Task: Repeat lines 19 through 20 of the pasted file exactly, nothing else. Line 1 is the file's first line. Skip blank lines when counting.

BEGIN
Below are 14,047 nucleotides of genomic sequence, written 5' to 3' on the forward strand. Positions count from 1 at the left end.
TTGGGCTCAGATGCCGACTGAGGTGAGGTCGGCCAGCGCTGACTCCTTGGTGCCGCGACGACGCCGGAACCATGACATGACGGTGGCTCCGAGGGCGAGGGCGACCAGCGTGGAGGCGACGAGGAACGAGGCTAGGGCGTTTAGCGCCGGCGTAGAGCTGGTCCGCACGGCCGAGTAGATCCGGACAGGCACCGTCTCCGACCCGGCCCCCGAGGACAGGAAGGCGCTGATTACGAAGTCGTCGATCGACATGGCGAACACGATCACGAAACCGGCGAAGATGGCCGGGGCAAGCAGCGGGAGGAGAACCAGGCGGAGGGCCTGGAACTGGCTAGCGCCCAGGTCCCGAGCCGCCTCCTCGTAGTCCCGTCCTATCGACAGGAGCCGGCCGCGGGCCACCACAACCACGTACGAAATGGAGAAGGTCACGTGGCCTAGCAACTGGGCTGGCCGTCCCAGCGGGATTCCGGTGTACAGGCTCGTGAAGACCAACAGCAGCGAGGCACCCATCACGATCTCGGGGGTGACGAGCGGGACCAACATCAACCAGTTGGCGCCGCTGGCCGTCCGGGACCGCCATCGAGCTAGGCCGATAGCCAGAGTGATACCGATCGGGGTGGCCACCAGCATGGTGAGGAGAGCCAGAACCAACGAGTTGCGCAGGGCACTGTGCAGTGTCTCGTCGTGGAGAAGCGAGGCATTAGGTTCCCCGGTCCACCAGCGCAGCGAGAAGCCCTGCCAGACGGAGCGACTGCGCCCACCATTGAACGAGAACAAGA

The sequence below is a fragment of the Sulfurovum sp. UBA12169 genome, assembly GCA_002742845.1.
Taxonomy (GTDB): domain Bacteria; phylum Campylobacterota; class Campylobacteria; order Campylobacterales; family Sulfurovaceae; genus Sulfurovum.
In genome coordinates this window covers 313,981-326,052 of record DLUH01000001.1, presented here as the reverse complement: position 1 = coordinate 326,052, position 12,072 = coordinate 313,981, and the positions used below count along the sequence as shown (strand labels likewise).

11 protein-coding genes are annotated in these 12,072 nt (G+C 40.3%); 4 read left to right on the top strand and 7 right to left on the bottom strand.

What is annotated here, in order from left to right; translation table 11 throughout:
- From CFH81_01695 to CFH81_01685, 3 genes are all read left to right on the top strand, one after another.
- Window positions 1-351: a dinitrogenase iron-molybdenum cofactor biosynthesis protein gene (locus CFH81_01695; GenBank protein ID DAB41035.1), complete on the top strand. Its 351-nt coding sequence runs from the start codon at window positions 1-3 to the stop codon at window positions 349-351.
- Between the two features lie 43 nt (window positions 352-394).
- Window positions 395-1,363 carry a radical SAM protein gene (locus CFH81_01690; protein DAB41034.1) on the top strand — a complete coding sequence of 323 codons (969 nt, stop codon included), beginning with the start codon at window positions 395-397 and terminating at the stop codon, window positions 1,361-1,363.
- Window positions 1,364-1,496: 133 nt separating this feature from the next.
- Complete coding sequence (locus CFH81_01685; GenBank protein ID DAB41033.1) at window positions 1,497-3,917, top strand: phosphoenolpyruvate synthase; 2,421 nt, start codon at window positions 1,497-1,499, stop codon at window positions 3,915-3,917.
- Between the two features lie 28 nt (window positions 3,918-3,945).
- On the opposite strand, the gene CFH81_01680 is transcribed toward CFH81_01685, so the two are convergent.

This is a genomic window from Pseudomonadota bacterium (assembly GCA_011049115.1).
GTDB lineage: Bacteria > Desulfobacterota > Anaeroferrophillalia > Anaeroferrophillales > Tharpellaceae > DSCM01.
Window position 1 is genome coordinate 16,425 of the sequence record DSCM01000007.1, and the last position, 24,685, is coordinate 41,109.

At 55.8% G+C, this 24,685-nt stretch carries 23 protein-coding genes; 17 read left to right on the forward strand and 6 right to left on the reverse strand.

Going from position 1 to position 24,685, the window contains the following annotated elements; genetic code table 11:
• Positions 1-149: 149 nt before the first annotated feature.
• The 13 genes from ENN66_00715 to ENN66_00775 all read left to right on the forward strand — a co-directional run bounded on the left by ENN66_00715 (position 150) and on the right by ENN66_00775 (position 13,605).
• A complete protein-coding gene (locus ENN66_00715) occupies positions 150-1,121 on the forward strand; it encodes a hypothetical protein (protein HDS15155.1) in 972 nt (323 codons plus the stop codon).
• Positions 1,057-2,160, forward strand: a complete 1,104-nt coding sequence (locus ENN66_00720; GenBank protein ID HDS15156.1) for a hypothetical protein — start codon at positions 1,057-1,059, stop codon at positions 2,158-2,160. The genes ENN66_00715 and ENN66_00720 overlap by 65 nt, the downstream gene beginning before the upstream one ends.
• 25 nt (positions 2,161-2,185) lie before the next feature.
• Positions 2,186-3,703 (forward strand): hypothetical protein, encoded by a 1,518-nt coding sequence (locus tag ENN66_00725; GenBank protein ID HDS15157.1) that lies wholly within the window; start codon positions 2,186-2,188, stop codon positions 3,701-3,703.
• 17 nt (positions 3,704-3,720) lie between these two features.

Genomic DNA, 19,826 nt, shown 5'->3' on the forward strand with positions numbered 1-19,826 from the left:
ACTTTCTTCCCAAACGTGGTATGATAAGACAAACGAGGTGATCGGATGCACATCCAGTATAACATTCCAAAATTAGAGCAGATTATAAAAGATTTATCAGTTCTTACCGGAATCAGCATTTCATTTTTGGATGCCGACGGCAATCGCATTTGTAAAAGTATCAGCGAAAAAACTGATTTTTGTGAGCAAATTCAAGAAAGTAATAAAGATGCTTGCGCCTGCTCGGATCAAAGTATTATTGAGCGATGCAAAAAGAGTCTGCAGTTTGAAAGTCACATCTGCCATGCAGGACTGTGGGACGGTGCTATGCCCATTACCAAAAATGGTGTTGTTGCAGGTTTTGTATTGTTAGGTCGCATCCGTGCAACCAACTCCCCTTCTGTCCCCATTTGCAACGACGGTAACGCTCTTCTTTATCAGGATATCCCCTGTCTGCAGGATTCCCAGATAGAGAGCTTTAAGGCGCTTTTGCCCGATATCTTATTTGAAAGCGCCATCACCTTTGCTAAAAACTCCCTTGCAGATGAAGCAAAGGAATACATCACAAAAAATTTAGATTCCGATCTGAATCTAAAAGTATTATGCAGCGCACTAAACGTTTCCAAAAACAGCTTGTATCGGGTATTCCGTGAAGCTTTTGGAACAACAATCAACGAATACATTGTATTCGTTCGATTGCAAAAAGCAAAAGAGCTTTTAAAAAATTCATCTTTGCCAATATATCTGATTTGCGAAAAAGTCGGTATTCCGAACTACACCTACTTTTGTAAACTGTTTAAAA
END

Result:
At 55.8% G+C, this 24,685-nt stretch carries 23 protein-coding genes; 17 read left to right on the forward strand and 6 right to left on the reverse strand.

Going from position 1 to position 24,685, the window contains the following annotated elements; genetic code table 11: